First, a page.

The Fables have been translated into languages around the world and many other bodies of work have evolved from the stories – The romance of Reynard the Fox, and Kafka’s The Metamorphosis would not have come to fruition without this background of literature. “There would be no Just So Stories by Kipling, and Orwell would never have written Nineteen Eighty-Four.”

When people talk about the fact there are no “new” ideas in literature, plays, or the movies – this tome comes to mind.

Lifespan: b.c.620 BCE (Greece), d. 560 BCE
First Edition: 4 BCE, compiled by rhetorician
First Published: c.1475 (L. Symoneli & other, Paris)
Original Title: Fabulae Aesopi

If you got through school without reading it, I do recommend it; or if you have children about the place, it is a great entertainer while teaching life lessons.

The adorable husband is a big reader as well, he tends more toward biographies so I shall try to include his reviews on whatever he’s reading.

On my reading table at present; after reading everything John Ringo has written by himself; I am now reading everything he has written in collaboration. He is a military science fiction writer of the first order. I have already finished all the series: Troy Rising, Paladin of Shadows, The Legacy of the Aldenata, The Last Centurion, and Ghost ( the adorable husband’s favourite as it made me randy as a goat in heat – go figure).

I have the same two words for John Ringo that I have for the military/spy fiction writer Vince Flynn – write faster. I recommend everything Flynn has written and read them in order, more fun that way. He creates a main character it is impossible not to root for and his cast of supporting characters is very strong. He lays out a believable plot line in the political climate of today’s world with just enough unbelievable heroics to leave you cheering.

I’m also reading Storm Prey by John Sandford – the king of serial killer thrillers. This one is off to a bit of a slow start, I’ll let you know.

And Gideon’s Spies by Gordon Thomas – “the secret history of the Mossad”. It is really fascinating I must say. Also in the non-fiction arena I am started on Lions of Medina by Doyle D. Glass – “The Marines of Charlie Company and their Brotherhood of Valour”. I’m just opening this one up..

On the non-fiction front I think everyone should know something about economics even if it is the most nebulous of subjects, and the best book I can recommend for the novice is The Mystery of Capital by Hernando De Soto (Published in 2000, still valid). I will tell you truthfully that I had to read through it twice, but I think I got it and it is mind blowing. I found it right after it came out in hardback, and have loaned it out and recommended it ad nauseam. Read it.

Remaining in the non-fiction vein, I recommend as well The End of Poverty by Jeffrey D. Sachs – another mind bender/opener to the economy of the world; included in this tome is what we might do to change it for the better.

Also The World is Flat by Thomas L. Friedman gives a look at the global economy and what that means for all of us on a daily going-about-our-lives basis.

These three can all be found in paperback now I’m sure.

Now I must give my little lecture (you just knew one was coming didn’t you?) that every thing we read, be it modern or ancient, was written by a person, in a particular political, cultural, religious, and economic atmosphere – that affects what people write about and how they write it. WE are all influenced by our upbringing, our education, and the lives we live; so as we read we inject our own opinions as well. I try to remember where the words came from and when, and keep my own mind open for new ideas. I’m just saying…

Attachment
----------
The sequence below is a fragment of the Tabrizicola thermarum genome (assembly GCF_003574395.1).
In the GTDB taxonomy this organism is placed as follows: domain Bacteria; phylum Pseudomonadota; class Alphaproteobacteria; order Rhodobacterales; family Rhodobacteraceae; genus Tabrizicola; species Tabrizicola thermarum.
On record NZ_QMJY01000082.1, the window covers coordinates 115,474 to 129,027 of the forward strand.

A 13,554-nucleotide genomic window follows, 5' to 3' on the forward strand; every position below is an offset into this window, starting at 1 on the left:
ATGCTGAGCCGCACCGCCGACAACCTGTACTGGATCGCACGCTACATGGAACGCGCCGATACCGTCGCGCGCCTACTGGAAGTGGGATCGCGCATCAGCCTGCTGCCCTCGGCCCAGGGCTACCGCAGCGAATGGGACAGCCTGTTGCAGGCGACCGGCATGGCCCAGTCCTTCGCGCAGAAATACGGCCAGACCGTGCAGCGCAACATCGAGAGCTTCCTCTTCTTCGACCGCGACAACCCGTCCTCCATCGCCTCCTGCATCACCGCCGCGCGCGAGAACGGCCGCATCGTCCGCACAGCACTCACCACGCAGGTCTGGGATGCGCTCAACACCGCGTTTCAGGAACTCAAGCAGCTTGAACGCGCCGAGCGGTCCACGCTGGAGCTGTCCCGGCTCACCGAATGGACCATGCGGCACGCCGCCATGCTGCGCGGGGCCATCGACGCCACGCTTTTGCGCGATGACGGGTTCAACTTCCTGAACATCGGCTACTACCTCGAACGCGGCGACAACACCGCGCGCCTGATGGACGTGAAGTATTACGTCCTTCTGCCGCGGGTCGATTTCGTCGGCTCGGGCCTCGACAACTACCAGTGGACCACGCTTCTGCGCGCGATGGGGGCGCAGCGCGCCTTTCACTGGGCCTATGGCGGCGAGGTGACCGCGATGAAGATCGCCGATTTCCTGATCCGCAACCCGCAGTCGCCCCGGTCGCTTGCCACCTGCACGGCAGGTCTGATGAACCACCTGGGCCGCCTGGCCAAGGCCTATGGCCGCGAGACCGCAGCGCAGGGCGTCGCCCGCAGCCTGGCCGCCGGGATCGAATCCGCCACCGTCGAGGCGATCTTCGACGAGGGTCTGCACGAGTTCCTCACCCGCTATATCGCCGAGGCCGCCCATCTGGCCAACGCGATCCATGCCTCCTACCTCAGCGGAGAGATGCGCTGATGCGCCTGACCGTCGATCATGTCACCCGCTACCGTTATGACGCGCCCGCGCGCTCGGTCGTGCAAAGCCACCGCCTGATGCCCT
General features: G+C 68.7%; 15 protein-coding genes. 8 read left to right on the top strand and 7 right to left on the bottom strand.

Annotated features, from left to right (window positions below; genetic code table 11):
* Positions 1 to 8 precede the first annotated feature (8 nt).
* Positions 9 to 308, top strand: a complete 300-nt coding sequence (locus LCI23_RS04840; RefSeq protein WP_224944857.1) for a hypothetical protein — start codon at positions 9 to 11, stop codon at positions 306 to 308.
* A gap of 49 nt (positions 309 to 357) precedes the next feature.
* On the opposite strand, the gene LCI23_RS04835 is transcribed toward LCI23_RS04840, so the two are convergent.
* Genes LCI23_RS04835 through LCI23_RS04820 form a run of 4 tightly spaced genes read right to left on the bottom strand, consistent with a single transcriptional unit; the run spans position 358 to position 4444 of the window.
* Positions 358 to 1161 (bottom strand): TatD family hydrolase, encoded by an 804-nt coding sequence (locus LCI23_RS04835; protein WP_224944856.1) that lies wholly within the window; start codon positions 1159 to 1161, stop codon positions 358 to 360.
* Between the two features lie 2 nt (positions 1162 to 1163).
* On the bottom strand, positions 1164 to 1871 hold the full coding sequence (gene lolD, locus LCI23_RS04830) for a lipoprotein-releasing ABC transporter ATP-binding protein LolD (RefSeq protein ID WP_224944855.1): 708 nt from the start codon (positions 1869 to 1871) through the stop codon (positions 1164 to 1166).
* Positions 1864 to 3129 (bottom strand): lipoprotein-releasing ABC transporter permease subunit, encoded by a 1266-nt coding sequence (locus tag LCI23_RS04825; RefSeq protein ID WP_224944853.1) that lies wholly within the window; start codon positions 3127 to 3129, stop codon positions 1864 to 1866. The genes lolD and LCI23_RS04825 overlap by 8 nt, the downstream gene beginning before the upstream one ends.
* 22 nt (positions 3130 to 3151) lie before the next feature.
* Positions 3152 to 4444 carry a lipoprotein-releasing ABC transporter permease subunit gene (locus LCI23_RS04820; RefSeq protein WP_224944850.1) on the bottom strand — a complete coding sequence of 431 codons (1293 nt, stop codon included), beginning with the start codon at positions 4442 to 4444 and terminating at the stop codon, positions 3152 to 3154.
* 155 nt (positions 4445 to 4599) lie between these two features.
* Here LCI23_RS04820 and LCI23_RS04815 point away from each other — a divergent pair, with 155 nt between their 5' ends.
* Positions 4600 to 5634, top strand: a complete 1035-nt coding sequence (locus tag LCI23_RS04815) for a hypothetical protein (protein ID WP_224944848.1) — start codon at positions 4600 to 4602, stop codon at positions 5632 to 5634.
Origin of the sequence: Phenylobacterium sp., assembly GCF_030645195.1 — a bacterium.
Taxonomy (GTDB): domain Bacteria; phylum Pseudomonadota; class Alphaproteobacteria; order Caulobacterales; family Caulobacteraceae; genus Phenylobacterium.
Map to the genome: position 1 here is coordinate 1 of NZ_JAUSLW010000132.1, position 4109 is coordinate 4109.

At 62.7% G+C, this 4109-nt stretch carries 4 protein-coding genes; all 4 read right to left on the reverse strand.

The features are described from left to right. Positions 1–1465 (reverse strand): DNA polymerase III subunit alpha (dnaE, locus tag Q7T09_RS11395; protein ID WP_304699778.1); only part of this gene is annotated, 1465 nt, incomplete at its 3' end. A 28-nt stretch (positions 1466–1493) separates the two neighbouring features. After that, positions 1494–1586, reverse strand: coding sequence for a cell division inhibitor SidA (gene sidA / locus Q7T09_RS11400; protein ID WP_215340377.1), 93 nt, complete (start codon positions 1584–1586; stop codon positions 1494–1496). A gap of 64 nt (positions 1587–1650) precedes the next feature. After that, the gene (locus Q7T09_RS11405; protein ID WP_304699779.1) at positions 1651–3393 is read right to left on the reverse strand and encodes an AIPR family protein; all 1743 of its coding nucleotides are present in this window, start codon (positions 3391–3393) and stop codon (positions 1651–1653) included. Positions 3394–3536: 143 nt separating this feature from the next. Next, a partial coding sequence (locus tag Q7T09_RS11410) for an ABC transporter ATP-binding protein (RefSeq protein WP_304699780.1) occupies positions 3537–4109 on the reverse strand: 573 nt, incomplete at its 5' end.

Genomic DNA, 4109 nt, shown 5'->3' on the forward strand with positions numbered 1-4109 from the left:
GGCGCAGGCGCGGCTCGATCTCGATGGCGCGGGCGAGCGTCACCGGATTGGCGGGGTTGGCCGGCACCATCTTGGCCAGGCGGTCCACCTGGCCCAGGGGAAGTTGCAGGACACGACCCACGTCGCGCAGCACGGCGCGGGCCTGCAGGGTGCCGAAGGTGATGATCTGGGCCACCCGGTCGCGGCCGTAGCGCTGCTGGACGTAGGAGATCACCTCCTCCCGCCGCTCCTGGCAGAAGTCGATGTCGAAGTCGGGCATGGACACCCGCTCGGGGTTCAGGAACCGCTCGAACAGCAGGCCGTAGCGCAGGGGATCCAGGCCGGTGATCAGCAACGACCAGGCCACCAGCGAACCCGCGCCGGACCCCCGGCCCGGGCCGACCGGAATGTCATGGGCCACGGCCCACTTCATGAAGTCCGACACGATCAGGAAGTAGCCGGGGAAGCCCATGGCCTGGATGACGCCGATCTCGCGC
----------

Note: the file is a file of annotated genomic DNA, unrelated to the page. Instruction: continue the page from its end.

Thursday, 24 June 2010

I'm just saying...

What’s in a word?

I had begun this post some time back as the policy of vocabulary change of the current White House administration concerns me. After the fiasco with McCrystal yesterday I am pissed.

I get it. I get it. It was stupid to allow the reporter access. But it was a special ops solider, a general with more on the ground combat time than any other current serving general, who committed a stupid political move. He is not a political man, he is a solider. He is not a stupid man, he came out of the field to attend the War College and get his advanced university degrees. But he is not a political animal – obviously.

Bringing him back to Washington like a recalcitrant schoolboy did not sit right with me – you do not treat such a warrior in such a manner. Call him to task for the dumb interview, have him apologise, and let him get back to work. I realize Obama, who is falling out of favour with this voter, had to look all in-charge but if he could have put his bloody testosterone on hold and looked at the greater good he would have accepted an apology. He ended the career of a great soldier who has sacrificed much for his country and risked his life more times than I can count. “Allowing him to resign” is the bloody same as firing him.

My feeling about the crap for brains and shit for judgement reporter shall go unmentioned.

Is no one reading his or her history? Shiva! This region has been ungovernable, undefeatable (is that a word?), and unmanageable for more years going back further in time than the written word. I think the Taliban is one of the worse regimes since my guy Genghis Khan, who came through the region, but unless we colonize Afghanistan we are never going to be able to govern it nor set up a democratic government that puts the people first. This will not happen until more people in the country want it than are too afraid to die for it. Democracy cannot be imposed, it can only be won.